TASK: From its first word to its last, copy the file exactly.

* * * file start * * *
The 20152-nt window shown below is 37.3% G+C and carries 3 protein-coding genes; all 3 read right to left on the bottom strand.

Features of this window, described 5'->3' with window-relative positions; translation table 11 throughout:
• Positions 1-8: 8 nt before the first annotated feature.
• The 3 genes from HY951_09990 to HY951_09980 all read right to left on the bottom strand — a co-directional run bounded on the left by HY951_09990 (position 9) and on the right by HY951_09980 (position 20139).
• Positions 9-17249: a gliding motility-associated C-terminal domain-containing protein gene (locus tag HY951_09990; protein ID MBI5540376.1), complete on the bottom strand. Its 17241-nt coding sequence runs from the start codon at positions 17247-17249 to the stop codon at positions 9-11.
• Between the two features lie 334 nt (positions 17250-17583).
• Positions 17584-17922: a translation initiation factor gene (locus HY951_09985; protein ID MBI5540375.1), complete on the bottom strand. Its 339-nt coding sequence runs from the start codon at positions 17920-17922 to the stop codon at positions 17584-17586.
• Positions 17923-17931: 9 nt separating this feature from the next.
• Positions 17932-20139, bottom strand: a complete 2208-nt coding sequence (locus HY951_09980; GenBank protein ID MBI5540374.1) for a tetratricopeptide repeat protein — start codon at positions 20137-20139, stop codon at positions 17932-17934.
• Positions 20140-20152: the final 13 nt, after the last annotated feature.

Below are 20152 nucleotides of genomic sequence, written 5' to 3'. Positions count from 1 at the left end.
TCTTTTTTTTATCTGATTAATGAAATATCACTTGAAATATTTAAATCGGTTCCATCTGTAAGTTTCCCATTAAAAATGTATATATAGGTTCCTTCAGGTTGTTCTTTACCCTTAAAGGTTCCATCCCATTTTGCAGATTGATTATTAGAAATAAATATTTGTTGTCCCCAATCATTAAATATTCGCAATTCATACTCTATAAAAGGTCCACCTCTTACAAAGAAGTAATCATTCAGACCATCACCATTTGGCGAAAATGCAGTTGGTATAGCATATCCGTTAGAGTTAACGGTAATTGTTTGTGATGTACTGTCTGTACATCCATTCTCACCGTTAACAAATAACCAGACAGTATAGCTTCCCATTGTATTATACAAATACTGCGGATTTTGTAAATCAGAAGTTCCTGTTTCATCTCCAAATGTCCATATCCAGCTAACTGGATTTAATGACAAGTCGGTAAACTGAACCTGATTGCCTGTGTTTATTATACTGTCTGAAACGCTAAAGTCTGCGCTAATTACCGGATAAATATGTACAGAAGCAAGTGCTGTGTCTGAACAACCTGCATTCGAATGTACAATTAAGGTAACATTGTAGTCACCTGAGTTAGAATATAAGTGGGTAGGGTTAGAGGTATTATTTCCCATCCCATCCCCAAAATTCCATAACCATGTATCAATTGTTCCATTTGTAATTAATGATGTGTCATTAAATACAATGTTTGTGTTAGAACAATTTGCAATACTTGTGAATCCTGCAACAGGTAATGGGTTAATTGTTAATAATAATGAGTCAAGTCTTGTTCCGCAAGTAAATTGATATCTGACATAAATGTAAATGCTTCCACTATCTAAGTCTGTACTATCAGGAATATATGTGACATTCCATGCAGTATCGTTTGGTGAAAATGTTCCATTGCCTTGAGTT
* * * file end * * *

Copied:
The 20152-nt window shown below is 37.3% G+C and carries 3 protein-coding genes; all 3 read right to left on the bottom strand.

Features of this window, described 5'->3' with window-relative positions; translation table 11 throughout:
• Positions 1-8: 8 nt before the first annotated feature.
• The 3 genes from HY951_09990 to HY951_09980 all read right to left on the bottom strand — a co-directional run bounded on the left by HY951_09990 (position 9) and on the right by HY951_09980 (position 20139).
• Positions 9-17249: a gliding motility-associated C-terminal domain-containing protein gene (locus tag HY951_09990; protein ID MBI5540376.1), complete on the bottom strand. Its 17241-nt coding sequence runs from the start codon at positions 17247-17249 to the stop codon at positions 9-11.
• Between the two features lie 334 nt (positions 17250-17583).
• Positions 17584-17922: a translation initiation factor gene (locus HY951_09985; protein ID MBI5540375.1), complete on the bottom strand. Its 339-nt coding sequence runs from the start codon at positions 17920-17922 to the stop codon at positions 17584-17586.
• Positions 17923-17931: 9 nt separating this feature from the next.
• Positions 17932-20139, bottom strand: a complete 2208-nt coding sequence (locus HY951_09980; GenBank protein ID MBI5540374.1) for a tetratricopeptide repeat protein — start codon at positions 20137-20139, stop codon at positions 17932-17934.
• Positions 20140-20152: the final 13 nt, after the last annotated feature.

Below are 20152 nucleotides of genomic sequence, written 5' to 3'. Positions count from 1 at the left end.
TCTTTTTTTTATCTGATTAATGAAATATCACTTGAAATATTTAAATCGGTTCCATCTGTAAGTTTCCCATTAAAAATGTATATATAGGTTCCTTCAGGTTGTTCTTTACCCTTAAAGGTTCCATCCCATTTTGCAGATTGATTATTAGAAATAAATATTTGTTGTCCCCAATCATTAAATATTCGCAATTCATACTCTATAAAAGGTCCACCTCTTACAAAGAAGTAATCATTCAGACCATCACCATTTGGCGAAAATGCAGTTGGTATAGCATATCCGTTAGAGTTAACGGTAATTGTTTGTGATGTACTGTCTGTACATCCATTCTCACCGTTAACAAATAACCAGACAGTATAGCTTCCCATTGTATTATACAAATACTGCGGATTTTGTAAATCAGAAGTTCCTGTTTCATCTCCAAATGTCCATATCCAGCTAACTGGATTTAATGACAAGTCGGTAAACTGAACCTGATTGCCTGTGTTTATTATACTGTCTGAAACGCTAAAGTCTGCGCTAATTACCGGATAAATATGTACAGAAGCAAGTGCTGTGTCTGAACAACCTGCATTCGAATGTACAATTAAGGTAACATTGTAGTCACCTGAGTTAGAATATAAGTGGGTAGGGTTAGAGGTATTATTTCCCATCCCATCCCCAAAATTCCATAACCATGTATCAATTGTTCCATTTGTAATTAATGATGTGTCATTAAATACAATGTTTGTGTTAGAACAATTTGCAATACTTGTGAATCCTGCAACAGGTAATGGGTTAATTGTTAATAATAATGAGTCAAGTCTTGTTCCGCAAGTAAATTGATATCTGACATAAATGTAAATGCTTCCACTATCTAAGTCTGTACTATCAGGAATATATGTGACATTCCATGCAGTATCGTTTGGTGAAAATGTTCCATTGCCTTGAGTT